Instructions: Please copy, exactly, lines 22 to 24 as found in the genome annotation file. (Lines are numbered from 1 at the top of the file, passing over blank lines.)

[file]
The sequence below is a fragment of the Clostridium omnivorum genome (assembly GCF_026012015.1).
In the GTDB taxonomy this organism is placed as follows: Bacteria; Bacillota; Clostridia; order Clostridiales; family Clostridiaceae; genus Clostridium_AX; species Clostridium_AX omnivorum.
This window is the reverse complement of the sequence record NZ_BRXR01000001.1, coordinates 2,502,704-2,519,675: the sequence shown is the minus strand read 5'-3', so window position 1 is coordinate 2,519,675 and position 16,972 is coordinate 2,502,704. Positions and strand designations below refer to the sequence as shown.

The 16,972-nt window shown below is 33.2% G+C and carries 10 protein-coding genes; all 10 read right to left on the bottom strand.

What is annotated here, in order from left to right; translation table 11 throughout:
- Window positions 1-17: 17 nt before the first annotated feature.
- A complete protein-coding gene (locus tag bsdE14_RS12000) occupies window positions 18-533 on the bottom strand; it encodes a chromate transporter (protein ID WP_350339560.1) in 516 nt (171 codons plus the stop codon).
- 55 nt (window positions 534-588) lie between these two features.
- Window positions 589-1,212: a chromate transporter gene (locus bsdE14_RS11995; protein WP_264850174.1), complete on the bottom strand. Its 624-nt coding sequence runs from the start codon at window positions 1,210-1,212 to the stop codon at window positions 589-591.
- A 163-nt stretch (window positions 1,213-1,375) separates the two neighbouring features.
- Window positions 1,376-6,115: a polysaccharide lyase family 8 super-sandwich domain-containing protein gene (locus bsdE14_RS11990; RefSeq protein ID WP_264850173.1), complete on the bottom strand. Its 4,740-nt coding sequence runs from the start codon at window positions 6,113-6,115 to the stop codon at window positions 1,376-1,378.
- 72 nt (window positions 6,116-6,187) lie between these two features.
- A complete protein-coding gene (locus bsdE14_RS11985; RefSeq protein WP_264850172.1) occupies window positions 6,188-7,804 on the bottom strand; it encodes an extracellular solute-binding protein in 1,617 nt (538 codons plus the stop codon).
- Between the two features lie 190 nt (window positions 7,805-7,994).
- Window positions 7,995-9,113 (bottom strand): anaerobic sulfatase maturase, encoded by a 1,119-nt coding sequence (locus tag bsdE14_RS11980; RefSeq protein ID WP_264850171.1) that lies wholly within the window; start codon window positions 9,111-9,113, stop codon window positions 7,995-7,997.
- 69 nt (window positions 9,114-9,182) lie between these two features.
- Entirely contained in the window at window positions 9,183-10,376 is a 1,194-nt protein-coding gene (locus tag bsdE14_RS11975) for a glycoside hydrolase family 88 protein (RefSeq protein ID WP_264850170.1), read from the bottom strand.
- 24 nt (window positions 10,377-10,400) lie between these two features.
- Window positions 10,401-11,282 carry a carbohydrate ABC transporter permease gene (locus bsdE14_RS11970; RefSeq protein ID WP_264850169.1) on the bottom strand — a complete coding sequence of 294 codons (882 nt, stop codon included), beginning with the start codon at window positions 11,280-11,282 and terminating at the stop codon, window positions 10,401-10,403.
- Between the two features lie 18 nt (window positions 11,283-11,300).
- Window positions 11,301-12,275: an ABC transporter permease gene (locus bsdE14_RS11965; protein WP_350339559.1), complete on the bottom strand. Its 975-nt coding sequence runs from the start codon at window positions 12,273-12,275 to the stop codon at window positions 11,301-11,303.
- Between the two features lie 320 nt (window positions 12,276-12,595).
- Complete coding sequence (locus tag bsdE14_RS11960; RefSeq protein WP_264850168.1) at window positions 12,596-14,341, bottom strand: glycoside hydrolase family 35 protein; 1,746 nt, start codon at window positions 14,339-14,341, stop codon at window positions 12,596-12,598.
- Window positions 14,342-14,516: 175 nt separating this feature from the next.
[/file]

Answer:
- Between the two features lie 320 nt (window positions 12,276-12,595).
- Complete coding sequence (locus tag bsdE14_RS11960; RefSeq protein WP_264850168.1) at window positions 12,596-14,341, bottom strand: glycoside hydrolase family 35 protein; 1,746 nt, start codon at window positions 14,339-14,341, stop codon at window positions 12,596-12,598.
- Window positions 14,342-14,516: 175 nt separating this feature from the next.